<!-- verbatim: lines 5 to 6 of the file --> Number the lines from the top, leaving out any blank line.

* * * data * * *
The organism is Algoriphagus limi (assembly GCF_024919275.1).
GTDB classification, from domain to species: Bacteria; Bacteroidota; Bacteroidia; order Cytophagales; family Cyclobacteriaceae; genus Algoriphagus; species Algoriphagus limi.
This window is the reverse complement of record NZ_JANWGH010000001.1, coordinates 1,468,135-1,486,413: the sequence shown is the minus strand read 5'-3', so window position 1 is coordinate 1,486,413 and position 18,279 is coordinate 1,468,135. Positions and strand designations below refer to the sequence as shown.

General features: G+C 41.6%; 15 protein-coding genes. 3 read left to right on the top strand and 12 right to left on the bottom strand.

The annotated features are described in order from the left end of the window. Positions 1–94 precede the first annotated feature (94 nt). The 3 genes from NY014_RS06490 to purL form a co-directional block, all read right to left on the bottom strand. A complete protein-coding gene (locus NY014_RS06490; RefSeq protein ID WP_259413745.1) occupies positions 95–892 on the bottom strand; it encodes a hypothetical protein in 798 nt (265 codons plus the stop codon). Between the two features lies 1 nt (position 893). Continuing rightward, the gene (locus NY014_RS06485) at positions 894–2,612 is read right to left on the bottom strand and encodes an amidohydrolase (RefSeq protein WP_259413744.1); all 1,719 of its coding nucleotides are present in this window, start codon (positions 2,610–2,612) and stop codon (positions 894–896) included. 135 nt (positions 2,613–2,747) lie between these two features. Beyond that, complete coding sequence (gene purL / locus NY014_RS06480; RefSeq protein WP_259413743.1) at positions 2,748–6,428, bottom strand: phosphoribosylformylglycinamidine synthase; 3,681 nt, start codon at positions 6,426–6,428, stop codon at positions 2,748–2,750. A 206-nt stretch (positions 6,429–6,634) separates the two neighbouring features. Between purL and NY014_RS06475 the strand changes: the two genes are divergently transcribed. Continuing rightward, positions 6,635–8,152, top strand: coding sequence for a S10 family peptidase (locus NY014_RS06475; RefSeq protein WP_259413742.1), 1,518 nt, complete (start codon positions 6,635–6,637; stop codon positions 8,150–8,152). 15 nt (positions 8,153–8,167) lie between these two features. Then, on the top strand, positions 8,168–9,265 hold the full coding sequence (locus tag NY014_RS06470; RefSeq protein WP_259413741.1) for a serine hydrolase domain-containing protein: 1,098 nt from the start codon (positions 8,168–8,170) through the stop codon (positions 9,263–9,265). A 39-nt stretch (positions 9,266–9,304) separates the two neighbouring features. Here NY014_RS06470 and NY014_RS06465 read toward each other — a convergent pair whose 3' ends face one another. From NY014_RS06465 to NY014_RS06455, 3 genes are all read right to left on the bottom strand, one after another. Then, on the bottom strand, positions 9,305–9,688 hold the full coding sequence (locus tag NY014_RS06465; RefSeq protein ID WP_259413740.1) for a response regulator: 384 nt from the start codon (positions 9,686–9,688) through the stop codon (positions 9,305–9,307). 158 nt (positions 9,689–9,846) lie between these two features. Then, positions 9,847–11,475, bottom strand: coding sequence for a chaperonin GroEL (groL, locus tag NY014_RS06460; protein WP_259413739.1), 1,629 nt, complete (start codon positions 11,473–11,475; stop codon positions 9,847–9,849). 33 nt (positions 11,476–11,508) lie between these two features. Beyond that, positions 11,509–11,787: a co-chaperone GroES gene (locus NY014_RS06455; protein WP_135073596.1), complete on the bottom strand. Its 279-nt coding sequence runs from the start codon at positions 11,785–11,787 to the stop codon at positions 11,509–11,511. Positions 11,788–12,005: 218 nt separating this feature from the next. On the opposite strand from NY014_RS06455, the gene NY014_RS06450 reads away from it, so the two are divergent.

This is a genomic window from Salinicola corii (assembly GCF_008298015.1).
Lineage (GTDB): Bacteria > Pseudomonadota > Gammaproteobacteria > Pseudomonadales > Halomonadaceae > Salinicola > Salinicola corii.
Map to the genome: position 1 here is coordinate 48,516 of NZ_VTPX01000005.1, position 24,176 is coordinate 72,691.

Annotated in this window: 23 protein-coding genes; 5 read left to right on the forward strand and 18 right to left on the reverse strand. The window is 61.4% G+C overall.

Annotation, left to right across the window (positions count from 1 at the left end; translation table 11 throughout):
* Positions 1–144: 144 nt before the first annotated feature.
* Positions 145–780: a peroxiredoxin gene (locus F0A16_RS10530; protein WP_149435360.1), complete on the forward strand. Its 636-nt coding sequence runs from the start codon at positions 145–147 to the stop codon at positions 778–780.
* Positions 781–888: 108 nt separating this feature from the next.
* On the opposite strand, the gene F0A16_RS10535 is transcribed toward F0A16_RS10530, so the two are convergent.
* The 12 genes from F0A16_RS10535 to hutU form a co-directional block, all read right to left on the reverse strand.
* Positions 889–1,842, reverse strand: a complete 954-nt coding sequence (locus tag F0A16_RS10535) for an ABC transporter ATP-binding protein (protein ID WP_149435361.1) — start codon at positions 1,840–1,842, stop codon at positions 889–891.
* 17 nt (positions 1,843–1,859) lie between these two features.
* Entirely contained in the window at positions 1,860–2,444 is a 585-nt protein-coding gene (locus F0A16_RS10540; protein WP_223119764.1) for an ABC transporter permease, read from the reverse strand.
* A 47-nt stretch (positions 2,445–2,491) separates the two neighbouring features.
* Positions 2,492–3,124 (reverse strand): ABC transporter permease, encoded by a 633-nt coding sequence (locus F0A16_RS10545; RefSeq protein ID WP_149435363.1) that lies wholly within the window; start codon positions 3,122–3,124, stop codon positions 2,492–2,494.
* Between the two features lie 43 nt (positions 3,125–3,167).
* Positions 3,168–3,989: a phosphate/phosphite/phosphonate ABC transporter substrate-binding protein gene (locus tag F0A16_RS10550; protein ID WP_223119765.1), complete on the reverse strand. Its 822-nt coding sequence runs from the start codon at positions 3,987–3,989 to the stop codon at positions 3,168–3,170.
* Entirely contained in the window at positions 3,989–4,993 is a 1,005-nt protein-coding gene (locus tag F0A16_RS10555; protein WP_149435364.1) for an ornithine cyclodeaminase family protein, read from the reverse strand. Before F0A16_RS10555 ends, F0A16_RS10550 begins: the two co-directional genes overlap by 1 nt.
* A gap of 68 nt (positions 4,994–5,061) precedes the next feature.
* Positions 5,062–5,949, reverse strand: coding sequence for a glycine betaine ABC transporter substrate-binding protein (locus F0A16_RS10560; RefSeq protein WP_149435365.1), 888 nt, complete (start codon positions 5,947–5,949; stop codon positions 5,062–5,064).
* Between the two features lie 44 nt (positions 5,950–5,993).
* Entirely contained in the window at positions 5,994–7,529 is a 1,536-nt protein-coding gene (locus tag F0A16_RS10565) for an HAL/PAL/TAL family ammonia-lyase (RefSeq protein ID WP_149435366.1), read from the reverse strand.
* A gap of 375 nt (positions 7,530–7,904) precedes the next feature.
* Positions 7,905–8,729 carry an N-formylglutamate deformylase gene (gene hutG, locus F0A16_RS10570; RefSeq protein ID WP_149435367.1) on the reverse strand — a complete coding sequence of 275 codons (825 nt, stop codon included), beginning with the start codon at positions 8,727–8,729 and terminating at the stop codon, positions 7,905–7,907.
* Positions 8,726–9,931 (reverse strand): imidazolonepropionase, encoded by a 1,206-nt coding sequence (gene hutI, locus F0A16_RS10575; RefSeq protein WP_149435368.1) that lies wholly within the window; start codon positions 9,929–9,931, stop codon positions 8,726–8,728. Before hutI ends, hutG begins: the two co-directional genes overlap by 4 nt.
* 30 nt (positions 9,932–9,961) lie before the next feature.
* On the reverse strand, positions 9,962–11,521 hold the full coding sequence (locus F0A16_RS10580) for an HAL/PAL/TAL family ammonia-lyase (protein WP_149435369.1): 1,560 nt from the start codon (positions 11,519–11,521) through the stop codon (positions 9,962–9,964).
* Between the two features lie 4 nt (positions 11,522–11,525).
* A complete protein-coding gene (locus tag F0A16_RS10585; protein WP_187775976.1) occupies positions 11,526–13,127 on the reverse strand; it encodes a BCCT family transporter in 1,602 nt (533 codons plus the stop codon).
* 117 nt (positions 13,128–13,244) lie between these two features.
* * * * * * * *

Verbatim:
The annotated features are described in order from the left end of the window. Positions 1–94 precede the first annotated feature (94 nt). The 3 genes from NY014_RS06490 to purL form a co-directional block, all read right to left on the bottom strand. A complete protein-coding gene (locus NY014_RS06490; RefSeq protein ID WP_259413745.1) occupies positions 95–892 on the bottom strand; it encodes a hypothetical protein in 798 nt (265 codons plus the stop codon). Between the two features lies 1 nt (position 893). Continuing rightward, the gene (locus NY014_RS06485) at positions 894–2,612 is read right to left on the bottom strand and encodes an amidohydrolase (RefSeq protein WP_259413744.1); all 1,719 of its coding nucleotides are present in this window, start codon (positions 2,610–2,612) and stop codon (positions 894–896) included. 135 nt (positions 2,613–2,747) lie between these two features. Beyond that, complete coding sequence (gene purL / locus NY014_RS06480; RefSeq protein WP_259413743.1) at positions 2,748–6,428, bottom strand: phosphoribosylformylglycinamidine synthase; 3,681 nt, start codon at positions 6,426–6,428, stop codon at positions 2,748–2,750. A 206-nt stretch (positions 6,429–6,634) separates the two neighbouring features. Between purL and NY014_RS06475 the strand changes: the two genes are divergently transcribed. Continuing rightward, positions 6,635–8,152, top strand: coding sequence for a S10 family peptidase (locus NY014_RS06475; RefSeq protein WP_259413742.1), 1,518 nt, complete (start codon positions 6,635–6,637; stop codon positions 8,150–8,152). 15 nt (positions 8,153–8,167) lie between these two features. Then, on the top strand, positions 8,168–9,265 hold the full coding sequence (locus tag NY014_RS06470; RefSeq protein WP_259413741.1) for a serine hydrolase domain-containing protein: 1,098 nt from the start codon (positions 8,168–8,170) through the stop codon (positions 9,263–9,265). A 39-nt stretch (positions 9,266–9,304) separates the two neighbouring features. Here NY014_RS06470 and NY014_RS06465 read toward each other — a convergent pair whose 3' ends face one another. From NY014_RS06465 to NY014_RS06455, 3 genes are all read right to left on the bottom strand, one after another. Then, on the bottom strand, positions 9,305–9,688 hold the full coding sequence (locus tag NY014_RS06465; RefSeq protein ID WP_259413740.1) for a response regulator: 384 nt from the start codon (positions 9,686–9,688) through the stop codon (positions 9,305–9,307). 158 nt (positions 9,689–9,846) lie between these two features. Then, positions 9,847–11,475, bottom strand: coding sequence for a chaperonin GroEL (groL, locus tag NY014_RS06460; protein WP_259413739.1), 1,629 nt, complete (start codon positions 11,473–11,475; stop codon positions 9,847–9,849). 33 nt (positions 11,476–11,508) lie between these two features. Beyond that, positions 11,509–11,787: a co-chaperone GroES gene (locus NY014_RS06455; protein WP_135073596.1), complete on the bottom strand. Its 279-nt coding sequence runs from the start codon at positions 11,785–11,787 to the stop codon at positions 11,509–11,511. Positions 11,788–12,005: 218 nt separating this feature from the next. On the opposite strand from NY014_RS06455, the gene NY014_RS06450 reads away from it, so the two are divergent.

This is a genomic window from Salinicola corii (assembly GCF_008298015.1).